September 9, 2017 - It has been reported that the credit bureau agency Equifax was breached. This is one of the most sensitive breaches we have seen. The exposure period was from mid-May through July of 2017, and this breach potentially exposed 143 million consumer records.
What was exposed? The information that was exposed were names, social security numbers, birth dates, and in some cases, drivers’ license numbers. Equifax also indicated that credit card numbers for 209,000 consumers were exposed.
What should you do? To determine if your personal information may have been impacted by this incident, please click here and follow the steps listed: https://www.equifaxsecurity2017.com/potential-impact/
Be on the watch for unwarranted solicitation or protection services via email, voice, or text messages. This is going to be a very important time to watch for email phishing attempts. Like always, be careful when you receive an email with attachments. Make sure you have updated your home computer with the latest patches, security updates, and latest virus definitions. Your identity and safety are very important.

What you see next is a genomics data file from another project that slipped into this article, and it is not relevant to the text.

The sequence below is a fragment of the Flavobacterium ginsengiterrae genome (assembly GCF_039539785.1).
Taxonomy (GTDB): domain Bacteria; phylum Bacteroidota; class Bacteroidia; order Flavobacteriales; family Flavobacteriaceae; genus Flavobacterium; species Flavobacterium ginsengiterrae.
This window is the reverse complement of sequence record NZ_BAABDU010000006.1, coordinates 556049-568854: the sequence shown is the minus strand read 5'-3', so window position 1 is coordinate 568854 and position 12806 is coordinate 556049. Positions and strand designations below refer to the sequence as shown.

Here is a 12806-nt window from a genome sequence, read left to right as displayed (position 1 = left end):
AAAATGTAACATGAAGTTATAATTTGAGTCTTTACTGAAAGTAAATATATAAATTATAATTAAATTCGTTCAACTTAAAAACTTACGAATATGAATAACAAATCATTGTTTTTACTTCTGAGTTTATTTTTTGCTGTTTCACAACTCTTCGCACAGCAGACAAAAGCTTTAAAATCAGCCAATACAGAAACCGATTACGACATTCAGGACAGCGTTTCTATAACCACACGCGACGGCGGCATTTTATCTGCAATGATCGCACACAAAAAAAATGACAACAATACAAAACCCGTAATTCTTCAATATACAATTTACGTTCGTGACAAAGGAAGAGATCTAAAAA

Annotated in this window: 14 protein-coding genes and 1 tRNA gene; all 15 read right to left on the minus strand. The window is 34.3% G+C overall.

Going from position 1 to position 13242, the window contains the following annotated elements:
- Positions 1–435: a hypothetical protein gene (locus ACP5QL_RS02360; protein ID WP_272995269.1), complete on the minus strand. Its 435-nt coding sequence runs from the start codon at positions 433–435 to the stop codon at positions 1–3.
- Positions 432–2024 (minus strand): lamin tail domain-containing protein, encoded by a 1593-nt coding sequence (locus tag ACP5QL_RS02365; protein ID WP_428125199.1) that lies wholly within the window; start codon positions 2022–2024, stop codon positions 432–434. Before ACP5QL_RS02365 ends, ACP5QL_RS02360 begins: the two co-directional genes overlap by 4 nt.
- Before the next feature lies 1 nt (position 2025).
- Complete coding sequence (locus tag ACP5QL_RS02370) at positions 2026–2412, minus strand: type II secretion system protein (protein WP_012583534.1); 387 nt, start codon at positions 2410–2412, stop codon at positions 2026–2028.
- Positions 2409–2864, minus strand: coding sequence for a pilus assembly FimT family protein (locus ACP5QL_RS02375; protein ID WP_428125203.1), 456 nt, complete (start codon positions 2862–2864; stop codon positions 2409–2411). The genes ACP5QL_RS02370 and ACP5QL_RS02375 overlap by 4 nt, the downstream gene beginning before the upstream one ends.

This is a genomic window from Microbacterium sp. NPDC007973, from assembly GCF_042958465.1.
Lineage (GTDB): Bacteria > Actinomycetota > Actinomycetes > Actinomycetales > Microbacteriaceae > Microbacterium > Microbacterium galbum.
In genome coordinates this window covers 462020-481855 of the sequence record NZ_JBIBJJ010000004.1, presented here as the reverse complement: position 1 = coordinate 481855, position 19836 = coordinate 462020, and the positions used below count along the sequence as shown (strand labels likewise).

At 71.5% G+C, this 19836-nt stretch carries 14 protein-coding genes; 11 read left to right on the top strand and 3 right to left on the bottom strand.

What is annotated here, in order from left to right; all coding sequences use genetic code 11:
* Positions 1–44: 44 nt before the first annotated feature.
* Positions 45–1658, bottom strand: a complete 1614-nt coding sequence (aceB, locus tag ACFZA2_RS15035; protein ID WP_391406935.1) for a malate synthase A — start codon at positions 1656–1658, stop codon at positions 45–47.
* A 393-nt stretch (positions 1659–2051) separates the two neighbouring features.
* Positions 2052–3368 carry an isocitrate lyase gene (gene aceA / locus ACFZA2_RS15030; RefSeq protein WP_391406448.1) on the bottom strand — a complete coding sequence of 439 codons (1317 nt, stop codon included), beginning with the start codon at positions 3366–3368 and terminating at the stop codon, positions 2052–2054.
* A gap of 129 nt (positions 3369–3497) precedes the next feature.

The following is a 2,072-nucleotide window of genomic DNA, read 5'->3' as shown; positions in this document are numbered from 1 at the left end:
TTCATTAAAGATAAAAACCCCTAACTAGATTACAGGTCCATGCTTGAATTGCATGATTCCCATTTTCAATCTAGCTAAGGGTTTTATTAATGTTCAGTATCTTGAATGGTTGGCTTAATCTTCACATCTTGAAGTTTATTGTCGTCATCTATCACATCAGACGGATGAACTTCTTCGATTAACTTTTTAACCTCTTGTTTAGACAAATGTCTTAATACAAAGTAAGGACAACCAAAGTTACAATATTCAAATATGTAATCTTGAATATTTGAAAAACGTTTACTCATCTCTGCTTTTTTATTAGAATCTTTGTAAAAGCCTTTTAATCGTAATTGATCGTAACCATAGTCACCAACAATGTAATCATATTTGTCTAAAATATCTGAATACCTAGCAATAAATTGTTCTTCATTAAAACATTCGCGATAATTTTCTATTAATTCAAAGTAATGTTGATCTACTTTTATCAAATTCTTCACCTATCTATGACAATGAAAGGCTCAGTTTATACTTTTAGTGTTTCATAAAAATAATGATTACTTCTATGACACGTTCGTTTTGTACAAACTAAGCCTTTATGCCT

September 14, 2017 - Equifax Scam Alert:
Ring, ring. "This is Equifax calling to verify your account information." Stop. Don’t tell them anything. They’re not from Equifax. It’s a scam. Equifax will not call you out of the blue.
That’s just one scam you might see after Equifax’s recent data breach. Other calls might try to trick you into giving your personal information. Here are some tips for recognizing and preventing phone scams and imposter scams:
Don’t give personal information. Don’t provide any personal or financial information unless you’ve initiated the call and it’s to a phone number you know is correct.
Don’t trust caller ID. Scammers can spoof their numbers so it looks like they are calling from a particular company, even when they’re not.
If you get a robocall, hang up. Don't press 1 to speak to a live operator or any other key to take your number off the list. If you respond by pressing any number, it will probably just lead to more robocalls.
If you’ve already received a call that you think is fake, report it to the FTC.
If you gave your personal information to an imposter, it’s time to change any compromised passwords, account numbers or security questions. And if you’re concerned about identity theft, visit IdentityTheft.gov to learn how you can protect yourself.